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Free Radio Shropshire & Black Country

From Wikipedia, the free encyclopedia

Free Radio Shropshire & Black Country
Free Radio network logo.png
Broadcast areaShropshire, Wolverhampton and the Black Country
Frequency103.1 & 97.2 MHz
RDS: Free SHR & Free WLV
SloganThe Biggest Hits, The Biggest Throwbacks Across The Black Country and Shropshire
First air date
12 April 1976
WebsiteFree Radio

Free Radio Shropshire & Black Country (previously known as Beacon Radio), is a local radio station owned and operated by Bauer as part of the Hits Radio network. It broadcasts to Shropshire, Wolverhampton and the Black Country.


Beacon Radio’s initial logo when it began broadcasting at 303 metres (994 ft; 331 yd) mediumwave and FM 97.2 megahertz (97,200,000 Hz)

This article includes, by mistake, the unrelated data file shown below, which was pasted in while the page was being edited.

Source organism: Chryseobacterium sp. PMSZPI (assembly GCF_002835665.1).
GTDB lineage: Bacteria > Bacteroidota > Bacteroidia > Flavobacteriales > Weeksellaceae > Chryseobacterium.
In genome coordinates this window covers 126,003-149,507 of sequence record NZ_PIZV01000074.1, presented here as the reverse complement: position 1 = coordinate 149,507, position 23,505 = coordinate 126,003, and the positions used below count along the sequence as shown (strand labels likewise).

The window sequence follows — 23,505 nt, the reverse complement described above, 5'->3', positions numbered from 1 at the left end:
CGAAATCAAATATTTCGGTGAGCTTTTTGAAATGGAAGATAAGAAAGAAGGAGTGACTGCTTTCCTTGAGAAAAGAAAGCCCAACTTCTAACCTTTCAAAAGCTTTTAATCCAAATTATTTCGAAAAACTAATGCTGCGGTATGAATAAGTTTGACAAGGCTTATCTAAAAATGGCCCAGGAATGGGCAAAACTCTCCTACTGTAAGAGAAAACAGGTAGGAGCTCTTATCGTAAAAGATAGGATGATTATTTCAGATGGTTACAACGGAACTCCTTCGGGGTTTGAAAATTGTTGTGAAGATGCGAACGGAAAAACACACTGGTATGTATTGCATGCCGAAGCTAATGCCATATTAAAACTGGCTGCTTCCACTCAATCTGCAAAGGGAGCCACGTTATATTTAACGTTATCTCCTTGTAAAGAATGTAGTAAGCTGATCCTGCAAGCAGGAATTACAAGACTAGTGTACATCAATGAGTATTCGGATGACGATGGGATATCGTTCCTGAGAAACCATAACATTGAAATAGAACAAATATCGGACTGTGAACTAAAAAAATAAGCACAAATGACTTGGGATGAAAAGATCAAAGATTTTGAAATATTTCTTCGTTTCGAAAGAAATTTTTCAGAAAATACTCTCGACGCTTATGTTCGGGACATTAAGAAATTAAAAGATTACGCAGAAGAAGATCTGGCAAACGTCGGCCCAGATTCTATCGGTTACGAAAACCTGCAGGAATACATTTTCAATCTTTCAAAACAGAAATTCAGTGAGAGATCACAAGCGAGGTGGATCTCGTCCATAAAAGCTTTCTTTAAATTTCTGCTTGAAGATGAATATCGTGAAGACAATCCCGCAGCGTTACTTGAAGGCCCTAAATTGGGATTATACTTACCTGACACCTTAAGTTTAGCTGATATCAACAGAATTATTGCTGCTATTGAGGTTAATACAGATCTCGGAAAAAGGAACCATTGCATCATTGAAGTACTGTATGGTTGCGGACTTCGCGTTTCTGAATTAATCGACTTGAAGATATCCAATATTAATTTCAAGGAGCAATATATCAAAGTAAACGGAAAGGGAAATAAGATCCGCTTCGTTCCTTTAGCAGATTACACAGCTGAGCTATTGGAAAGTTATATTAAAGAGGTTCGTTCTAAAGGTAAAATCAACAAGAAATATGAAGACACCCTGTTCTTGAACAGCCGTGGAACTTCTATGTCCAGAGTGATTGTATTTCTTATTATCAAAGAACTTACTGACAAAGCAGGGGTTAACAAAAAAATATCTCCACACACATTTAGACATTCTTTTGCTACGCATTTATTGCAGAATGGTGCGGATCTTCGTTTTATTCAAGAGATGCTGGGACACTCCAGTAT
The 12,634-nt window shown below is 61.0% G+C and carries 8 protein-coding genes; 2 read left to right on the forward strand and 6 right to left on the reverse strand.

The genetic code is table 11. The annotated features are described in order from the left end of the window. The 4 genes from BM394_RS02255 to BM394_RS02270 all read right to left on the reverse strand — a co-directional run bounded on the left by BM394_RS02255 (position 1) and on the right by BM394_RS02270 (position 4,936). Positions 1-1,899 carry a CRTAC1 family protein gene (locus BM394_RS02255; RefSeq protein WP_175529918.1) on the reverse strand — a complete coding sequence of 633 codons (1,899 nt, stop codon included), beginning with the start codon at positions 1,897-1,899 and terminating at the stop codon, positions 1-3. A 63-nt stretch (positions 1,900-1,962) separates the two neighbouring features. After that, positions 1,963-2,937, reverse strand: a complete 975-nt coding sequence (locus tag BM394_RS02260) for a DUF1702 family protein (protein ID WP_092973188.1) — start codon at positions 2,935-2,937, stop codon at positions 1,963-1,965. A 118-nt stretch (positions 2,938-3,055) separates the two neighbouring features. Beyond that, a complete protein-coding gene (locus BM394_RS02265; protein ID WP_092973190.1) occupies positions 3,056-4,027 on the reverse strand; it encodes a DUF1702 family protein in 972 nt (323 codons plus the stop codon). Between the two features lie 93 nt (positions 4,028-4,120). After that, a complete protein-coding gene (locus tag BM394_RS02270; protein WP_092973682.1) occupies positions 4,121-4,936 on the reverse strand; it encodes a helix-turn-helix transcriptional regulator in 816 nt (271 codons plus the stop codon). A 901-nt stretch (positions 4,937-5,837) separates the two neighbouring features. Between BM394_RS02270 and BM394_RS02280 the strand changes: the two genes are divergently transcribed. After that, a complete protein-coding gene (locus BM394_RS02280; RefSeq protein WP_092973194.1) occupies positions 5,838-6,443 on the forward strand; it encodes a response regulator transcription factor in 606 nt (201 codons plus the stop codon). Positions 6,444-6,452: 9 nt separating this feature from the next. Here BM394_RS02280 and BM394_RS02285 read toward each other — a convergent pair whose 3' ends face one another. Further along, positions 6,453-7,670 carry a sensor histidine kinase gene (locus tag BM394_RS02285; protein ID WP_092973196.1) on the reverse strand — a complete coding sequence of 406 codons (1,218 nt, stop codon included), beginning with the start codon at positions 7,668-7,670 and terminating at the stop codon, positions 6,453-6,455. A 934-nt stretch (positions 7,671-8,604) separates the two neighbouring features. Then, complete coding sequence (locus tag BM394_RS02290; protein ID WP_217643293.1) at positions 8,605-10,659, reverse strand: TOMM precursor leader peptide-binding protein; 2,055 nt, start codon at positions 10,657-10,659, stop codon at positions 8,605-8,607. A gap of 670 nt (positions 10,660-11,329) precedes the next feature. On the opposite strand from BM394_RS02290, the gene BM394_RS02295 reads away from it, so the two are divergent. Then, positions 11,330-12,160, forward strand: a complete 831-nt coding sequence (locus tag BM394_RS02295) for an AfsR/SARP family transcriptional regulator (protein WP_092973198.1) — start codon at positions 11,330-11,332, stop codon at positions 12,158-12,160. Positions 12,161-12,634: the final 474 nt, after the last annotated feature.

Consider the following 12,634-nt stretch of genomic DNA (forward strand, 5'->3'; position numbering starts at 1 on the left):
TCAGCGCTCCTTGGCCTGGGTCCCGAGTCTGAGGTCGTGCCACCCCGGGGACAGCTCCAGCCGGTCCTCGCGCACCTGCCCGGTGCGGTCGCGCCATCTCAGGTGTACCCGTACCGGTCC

Beacon Radio’s initial logo when it began broadcasting at 303 metres (994 ft; 331 yd) mediumwave and FM 97.2 megahertz (97,200,000 Hz)

Beacon Radio began broadcasting to Wolverhampton and the Black Country from studios at 267 Tettenhall Road in Wolverhampton on mediumwave 303 metres, and 97.2 MHz (from Turner's Hill) at 6 a.m. on 12 April 1976.

The first presenter was Mike Baker and the first song to be played was Eric Carmen's "Sunrise".[1] The station originally set out to broadcast Beautiful Music including soul and country rock with a heavy bias towards American chart music with artists like Linda Ronstadt and The Eagles.

The station's original Managing Director was Jay Oliver, an American who, with his Programme Controller Allen McKenzie (a Scot/Canadian), was responsible for the Mid-Atlantic sound that flooded the West Midlands for three years (including a US-style jingle package).